Related to that, we have to realize that our response to coronavirus is about others as much as it is about ourselves. Jesus teaches that we should behave toward others as we’d have them behave toward us. You may not be particularly susceptible to COVID-19, you may not be part of an at-risk population (the very young, the elderly, those with underlying heart and respiratory conditions or compromised immune systems), but someone you have contact with definitely is. Those of us who claim to follow Jesus should be full of compassion and concern for others, even if it means some inconvenience for ourselves.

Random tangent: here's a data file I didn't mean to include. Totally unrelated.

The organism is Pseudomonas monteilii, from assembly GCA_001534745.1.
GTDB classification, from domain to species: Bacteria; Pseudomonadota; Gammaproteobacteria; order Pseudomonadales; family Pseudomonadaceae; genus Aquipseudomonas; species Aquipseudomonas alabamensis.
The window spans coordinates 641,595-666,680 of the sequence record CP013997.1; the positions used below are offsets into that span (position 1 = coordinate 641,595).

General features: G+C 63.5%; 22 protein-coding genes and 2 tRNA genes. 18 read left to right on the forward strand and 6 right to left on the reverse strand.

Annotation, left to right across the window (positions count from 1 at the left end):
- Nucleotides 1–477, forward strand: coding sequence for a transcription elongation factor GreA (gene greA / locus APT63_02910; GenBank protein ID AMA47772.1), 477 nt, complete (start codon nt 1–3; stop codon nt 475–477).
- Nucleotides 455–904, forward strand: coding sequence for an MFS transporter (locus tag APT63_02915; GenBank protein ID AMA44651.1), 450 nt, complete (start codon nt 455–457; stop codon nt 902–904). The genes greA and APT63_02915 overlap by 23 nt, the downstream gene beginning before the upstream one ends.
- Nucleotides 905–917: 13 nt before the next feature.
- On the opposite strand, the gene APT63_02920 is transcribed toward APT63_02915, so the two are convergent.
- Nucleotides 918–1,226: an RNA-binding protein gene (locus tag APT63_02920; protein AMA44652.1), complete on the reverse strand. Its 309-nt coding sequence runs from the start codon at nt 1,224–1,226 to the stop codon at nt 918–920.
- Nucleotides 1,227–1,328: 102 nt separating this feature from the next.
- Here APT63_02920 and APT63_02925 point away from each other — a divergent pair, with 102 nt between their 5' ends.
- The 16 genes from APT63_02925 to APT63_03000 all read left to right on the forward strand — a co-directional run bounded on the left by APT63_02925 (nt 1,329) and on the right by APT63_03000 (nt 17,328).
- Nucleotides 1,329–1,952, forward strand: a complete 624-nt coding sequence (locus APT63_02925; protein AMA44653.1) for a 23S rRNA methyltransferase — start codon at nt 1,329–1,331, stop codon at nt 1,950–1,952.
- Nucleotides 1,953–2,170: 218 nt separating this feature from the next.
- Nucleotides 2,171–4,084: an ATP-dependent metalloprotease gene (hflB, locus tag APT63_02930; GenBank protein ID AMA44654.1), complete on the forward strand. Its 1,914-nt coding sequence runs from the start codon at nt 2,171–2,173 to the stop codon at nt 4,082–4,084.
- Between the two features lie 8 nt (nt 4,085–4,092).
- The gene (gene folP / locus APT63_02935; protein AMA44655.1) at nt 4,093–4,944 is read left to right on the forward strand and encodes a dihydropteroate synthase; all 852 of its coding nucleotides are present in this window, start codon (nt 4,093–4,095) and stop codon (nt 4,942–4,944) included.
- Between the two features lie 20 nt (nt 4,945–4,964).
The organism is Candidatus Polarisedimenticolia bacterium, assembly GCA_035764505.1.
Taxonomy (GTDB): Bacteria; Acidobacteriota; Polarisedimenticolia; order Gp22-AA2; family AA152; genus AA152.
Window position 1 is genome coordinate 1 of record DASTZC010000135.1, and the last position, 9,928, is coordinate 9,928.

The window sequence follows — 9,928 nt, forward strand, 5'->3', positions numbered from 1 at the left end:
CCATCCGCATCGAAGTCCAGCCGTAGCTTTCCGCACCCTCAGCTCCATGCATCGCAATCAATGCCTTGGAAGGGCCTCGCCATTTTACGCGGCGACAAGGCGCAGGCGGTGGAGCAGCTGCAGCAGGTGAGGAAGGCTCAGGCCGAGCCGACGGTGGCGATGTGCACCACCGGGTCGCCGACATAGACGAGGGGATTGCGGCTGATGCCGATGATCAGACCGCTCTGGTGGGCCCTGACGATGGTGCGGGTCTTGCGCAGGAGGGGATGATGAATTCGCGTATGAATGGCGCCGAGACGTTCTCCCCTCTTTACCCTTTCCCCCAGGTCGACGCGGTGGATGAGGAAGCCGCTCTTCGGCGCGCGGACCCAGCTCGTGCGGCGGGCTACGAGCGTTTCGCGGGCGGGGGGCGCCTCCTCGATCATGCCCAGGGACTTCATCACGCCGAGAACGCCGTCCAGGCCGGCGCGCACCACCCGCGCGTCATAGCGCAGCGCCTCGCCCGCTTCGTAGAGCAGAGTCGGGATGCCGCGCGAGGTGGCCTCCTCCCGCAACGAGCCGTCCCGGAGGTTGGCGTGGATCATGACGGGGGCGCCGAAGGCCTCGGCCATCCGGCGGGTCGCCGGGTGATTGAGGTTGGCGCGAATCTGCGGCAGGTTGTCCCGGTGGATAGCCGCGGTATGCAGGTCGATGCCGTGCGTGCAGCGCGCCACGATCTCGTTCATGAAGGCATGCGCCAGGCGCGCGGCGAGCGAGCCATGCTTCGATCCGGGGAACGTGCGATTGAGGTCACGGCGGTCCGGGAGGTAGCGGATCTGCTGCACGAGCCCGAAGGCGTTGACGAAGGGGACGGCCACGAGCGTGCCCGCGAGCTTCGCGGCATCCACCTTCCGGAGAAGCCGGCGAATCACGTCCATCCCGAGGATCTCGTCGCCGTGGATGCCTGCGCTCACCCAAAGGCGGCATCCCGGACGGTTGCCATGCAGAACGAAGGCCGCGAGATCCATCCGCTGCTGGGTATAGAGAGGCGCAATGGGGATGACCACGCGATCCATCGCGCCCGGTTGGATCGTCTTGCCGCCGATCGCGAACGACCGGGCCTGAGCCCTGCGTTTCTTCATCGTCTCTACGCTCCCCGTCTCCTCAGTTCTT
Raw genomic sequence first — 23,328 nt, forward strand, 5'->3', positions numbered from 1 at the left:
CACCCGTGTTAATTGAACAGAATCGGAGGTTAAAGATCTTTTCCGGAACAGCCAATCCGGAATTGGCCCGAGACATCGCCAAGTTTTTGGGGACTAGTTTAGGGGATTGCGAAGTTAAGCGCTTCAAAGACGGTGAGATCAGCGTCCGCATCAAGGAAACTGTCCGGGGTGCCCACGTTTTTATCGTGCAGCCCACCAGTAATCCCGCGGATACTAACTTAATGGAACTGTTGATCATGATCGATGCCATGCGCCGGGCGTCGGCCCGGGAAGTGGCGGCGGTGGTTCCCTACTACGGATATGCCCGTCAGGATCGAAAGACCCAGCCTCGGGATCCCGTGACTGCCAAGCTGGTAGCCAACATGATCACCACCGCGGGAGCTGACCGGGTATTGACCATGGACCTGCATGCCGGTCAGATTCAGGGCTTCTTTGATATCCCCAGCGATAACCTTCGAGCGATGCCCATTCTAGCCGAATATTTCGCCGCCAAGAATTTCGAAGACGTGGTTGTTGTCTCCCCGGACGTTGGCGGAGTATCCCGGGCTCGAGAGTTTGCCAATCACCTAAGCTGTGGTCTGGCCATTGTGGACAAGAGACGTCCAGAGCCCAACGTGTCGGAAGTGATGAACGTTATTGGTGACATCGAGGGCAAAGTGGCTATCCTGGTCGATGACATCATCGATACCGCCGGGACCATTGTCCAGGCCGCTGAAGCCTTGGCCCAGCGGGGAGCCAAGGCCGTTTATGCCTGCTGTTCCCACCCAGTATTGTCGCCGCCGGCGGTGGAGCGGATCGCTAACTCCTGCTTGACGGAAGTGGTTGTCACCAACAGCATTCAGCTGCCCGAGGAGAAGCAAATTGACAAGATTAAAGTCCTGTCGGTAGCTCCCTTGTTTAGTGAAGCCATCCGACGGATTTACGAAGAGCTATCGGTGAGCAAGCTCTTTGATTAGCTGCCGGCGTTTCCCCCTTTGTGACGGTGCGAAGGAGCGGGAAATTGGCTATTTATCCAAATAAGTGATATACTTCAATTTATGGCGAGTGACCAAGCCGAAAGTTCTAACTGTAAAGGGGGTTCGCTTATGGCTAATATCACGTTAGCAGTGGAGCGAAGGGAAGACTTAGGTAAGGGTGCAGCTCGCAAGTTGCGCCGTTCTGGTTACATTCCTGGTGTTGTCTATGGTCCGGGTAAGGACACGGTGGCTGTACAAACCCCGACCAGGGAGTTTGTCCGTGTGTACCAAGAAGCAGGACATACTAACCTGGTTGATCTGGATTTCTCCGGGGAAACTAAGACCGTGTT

Maybe you know this already, but the issue with COVID-19 isn’t really how many people have come down with symptoms so far. Nor is it the mortality rate. The real problem is how fast the virus can spread, and how people who show no symptoms seem to be able to transmit it. The concern is a spike in infections that overwhelms our health care system. That's what all the cancellations and postponements of large events are all about. The good news is that there are things we can do, both individually and in communities, to control that. Washing our hands thoroughly (I’ve been saying the Lord’s Prayer to myself as I wash mine), being careful with sneezes and coughs, avoiding unnecessary travel, disinfecting our homes, businesses, and churches regularly, checking on each other by phone and social media — these are all things we can do to help keep someone who’s particularly vulnerable from getting the disease. You would want that if you were vulnerable, after all.